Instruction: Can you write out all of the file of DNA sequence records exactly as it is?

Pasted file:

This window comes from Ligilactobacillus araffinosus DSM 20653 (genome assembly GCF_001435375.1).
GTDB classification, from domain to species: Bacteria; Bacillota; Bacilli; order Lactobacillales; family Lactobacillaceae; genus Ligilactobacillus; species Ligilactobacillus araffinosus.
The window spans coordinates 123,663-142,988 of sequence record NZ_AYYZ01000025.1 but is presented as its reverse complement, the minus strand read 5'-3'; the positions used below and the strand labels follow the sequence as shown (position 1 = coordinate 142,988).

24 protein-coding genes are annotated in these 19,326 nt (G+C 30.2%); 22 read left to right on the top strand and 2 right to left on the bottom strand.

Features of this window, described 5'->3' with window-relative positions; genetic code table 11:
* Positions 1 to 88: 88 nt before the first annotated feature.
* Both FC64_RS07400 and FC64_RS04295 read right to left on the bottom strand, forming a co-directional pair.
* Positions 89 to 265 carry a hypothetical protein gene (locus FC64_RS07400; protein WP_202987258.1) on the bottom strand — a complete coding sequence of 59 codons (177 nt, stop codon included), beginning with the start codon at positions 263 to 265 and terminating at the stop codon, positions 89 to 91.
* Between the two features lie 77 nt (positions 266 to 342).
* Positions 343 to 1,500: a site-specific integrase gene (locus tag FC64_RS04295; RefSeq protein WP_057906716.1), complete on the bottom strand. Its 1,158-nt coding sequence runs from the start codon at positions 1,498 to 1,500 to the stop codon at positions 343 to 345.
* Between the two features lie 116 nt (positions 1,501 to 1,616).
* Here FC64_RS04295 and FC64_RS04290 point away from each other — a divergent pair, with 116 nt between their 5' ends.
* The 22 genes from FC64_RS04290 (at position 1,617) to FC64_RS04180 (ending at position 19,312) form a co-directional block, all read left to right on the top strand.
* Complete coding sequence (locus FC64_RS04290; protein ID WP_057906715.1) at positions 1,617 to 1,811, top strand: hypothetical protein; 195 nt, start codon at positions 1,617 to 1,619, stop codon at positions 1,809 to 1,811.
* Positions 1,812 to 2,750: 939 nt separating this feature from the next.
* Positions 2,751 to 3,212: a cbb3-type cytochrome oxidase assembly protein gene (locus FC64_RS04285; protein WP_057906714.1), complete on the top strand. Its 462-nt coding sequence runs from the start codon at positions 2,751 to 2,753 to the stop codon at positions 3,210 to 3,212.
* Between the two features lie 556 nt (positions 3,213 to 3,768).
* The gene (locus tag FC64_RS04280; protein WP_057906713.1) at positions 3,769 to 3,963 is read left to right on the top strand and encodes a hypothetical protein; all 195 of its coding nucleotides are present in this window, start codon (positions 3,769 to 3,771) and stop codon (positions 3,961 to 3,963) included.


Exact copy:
This window comes from Ligilactobacillus araffinosus DSM 20653 (genome assembly GCF_001435375.1).
GTDB classification, from domain to species: Bacteria; Bacillota; Bacilli; order Lactobacillales; family Lactobacillaceae; genus Ligilactobacillus; species Ligilactobacillus araffinosus.
The window spans coordinates 123,663-142,988 of sequence record NZ_AYYZ01000025.1 but is presented as its reverse complement, the minus strand read 5'-3'; the positions used below and the strand labels follow the sequence as shown (position 1 = coordinate 142,988).

24 protein-coding genes are annotated in these 19,326 nt (G+C 30.2%); 22 read left to right on the top strand and 2 right to left on the bottom strand.

Features of this window, described 5'->3' with window-relative positions; genetic code table 11:
* Positions 1 to 88: 88 nt before the first annotated feature.
* Both FC64_RS07400 and FC64_RS04295 read right to left on the bottom strand, forming a co-directional pair.
* Positions 89 to 265 carry a hypothetical protein gene (locus FC64_RS07400; protein WP_202987258.1) on the bottom strand — a complete coding sequence of 59 codons (177 nt, stop codon included), beginning with the start codon at positions 263 to 265 and terminating at the stop codon, positions 89 to 91.
* Between the two features lie 77 nt (positions 266 to 342).
* Positions 343 to 1,500: a site-specific integrase gene (locus tag FC64_RS04295; RefSeq protein WP_057906716.1), complete on the bottom strand. Its 1,158-nt coding sequence runs from the start codon at positions 1,498 to 1,500 to the stop codon at positions 343 to 345.
* Between the two features lie 116 nt (positions 1,501 to 1,616).
* Here FC64_RS04295 and FC64_RS04290 point away from each other — a divergent pair, with 116 nt between their 5' ends.
* The 22 genes from FC64_RS04290 (at position 1,617) to FC64_RS04180 (ending at position 19,312) form a co-directional block, all read left to right on the top strand.
* Complete coding sequence (locus FC64_RS04290; protein ID WP_057906715.1) at positions 1,617 to 1,811, top strand: hypothetical protein; 195 nt, start codon at positions 1,617 to 1,619, stop codon at positions 1,809 to 1,811.
* Positions 1,812 to 2,750: 939 nt separating this feature from the next.
* Positions 2,751 to 3,212: a cbb3-type cytochrome oxidase assembly protein gene (locus FC64_RS04285; protein WP_057906714.1), complete on the top strand. Its 462-nt coding sequence runs from the start codon at positions 2,751 to 2,753 to the stop codon at positions 3,210 to 3,212.
* Between the two features lie 556 nt (positions 3,213 to 3,768).
* The gene (locus tag FC64_RS04280; protein WP_057906713.1) at positions 3,769 to 3,963 is read left to right on the top strand and encodes a hypothetical protein; all 195 of its coding nucleotides are present in this window, start codon (positions 3,769 to 3,771) and stop codon (positions 3,961 to 3,963) included.